Do you know what your ideal stroke rate (cadence) is for racing events of 1,500-4000m?
This set will help you find your stroke rate sweet spot for races of those distances.
What’s the set?
7 x 100 Freestyle with 0:30 secs rest
– Using a FINIS tempo trainer, increase your stroke rate by 4 each 100 (Use the guide below to choose your stroke rate for the first 100)
– Record time, stroke rate, stroke count and perceived effort
How to choose the stroke rate for your first 100m:
Race pace (per 100m) – Stroke rate for 1st 100m
>2:15 – 44
1:50-2:15 – 48
1:30-1:49 – 52
<1:30 – 56
Note: One arm stroke equals one stroke. Some coaches will count a stroke cycle (two individual strokes) as one but for the purpose of simplicity we are counting a left arm stroke as one stroke and a right arm stroke as another.
I’ve created a spreadsheet that will help you record all of these things and determine what stroke rate is the best for you. You can download it here.
In each 100m you record your:
– Stroke rate
– Stroke count
– Perceived effort
We’re looking for a stroke rate where your stroke count and perceived effort is the same or lower than other stroke rates for a quicker time.
I began at a 56 stroke rate which I would recommend if your race pace is 1:30/100m or quicker. Use the guide above to select your initial stroke rate. This is only a guide but is accurate for most swimmers.
You’ll need a FINIS Tempo Trainer to accurately swim with the correct stroke rate. This is a training device that emits an audible beep each time you should take a stroke. It will help you train and become familiar with the stoke rate that you want to race at. You can set it to beep ‘X’ amount of times per minute and wear it underneath your swim cap so that you can match the stroke with the beep that it’s making.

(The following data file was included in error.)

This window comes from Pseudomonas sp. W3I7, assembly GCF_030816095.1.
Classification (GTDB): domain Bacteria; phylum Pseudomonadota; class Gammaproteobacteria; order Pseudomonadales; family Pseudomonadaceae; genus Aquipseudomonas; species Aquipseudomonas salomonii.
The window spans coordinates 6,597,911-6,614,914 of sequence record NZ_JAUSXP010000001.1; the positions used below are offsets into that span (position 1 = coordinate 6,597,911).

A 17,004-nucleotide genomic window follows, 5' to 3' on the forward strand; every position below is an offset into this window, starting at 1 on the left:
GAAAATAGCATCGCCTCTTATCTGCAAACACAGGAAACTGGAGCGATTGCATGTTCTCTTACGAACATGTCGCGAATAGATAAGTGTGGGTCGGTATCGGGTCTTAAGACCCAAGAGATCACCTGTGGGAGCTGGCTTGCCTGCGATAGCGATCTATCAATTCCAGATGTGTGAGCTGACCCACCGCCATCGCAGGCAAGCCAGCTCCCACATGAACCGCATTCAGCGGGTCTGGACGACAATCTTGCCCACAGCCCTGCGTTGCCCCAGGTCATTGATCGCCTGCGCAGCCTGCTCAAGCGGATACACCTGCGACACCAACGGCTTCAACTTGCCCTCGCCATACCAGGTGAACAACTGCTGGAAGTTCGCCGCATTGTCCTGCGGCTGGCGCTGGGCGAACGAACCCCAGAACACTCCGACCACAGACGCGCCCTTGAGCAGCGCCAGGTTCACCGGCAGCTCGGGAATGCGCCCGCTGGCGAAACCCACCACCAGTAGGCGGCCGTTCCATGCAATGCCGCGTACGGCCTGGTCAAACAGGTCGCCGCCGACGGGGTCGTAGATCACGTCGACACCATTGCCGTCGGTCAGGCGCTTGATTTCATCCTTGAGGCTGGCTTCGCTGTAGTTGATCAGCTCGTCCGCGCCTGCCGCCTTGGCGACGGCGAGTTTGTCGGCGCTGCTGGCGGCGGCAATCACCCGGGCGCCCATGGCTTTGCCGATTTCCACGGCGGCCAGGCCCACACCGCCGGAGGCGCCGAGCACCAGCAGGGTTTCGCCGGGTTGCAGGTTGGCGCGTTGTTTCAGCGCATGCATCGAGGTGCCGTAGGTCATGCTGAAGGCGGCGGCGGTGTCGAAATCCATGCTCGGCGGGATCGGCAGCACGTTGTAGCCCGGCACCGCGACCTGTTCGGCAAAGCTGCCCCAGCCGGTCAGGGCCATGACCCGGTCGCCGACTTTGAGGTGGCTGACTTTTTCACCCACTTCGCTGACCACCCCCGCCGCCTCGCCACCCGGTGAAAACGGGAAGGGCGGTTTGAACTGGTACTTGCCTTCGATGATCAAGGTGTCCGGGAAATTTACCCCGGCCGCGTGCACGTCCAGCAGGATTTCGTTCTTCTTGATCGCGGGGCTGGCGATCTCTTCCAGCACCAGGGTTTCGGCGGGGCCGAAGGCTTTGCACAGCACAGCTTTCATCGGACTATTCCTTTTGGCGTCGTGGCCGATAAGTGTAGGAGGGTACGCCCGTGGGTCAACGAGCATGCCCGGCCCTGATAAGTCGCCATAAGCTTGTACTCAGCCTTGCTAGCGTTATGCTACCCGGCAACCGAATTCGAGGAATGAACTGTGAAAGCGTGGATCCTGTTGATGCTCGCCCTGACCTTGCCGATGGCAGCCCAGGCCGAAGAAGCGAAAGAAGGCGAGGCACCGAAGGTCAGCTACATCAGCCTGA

Note: I use it on Setting 3 for this set
One of the main things that we want to look for is a ‘sweet spot’. A point in the graph where your perceived effort and stroke count is lower for a better return on your time.
For me, my sweet spot happens to be around 72 strokes per minute. It is where my perceived effort was 8/ 10, my time was a 1:05, and the stroke count was 59. You can see at a stroke rate of 68 my time was a 1:07, but was the same perceived effort and stroke count. When you look at the graph, there is a small slope or dip where it doesn’t actually come up. So the time comes down, the stroke count, the perceived effort stays the same.
Click here to download a copy of this spreadsheet. Enter your email address and I will send you a copy of the spreadsheet where you can enter your data into it and start identifying what stroke rate is ideal for you.
Troubleshooting this set:
- If your times are getting slower as you increase your stroke rate, start at a lower stroke rate for your first 100m. It means you’re ‘spinning the wheels’ and have lost the efficiency in your technique.
- It’s not set and forget – As you increase your endurance, improve your technique and develop as a swimmer your ‘sweet spot’ will change slightly.
- Can’t increase stroke rate without ‘spinning wheels’? – One way to increase your rating is to speed up your recovery over the water and start the catch a bit sooner, but don’t speed up the pull phase of the stroke.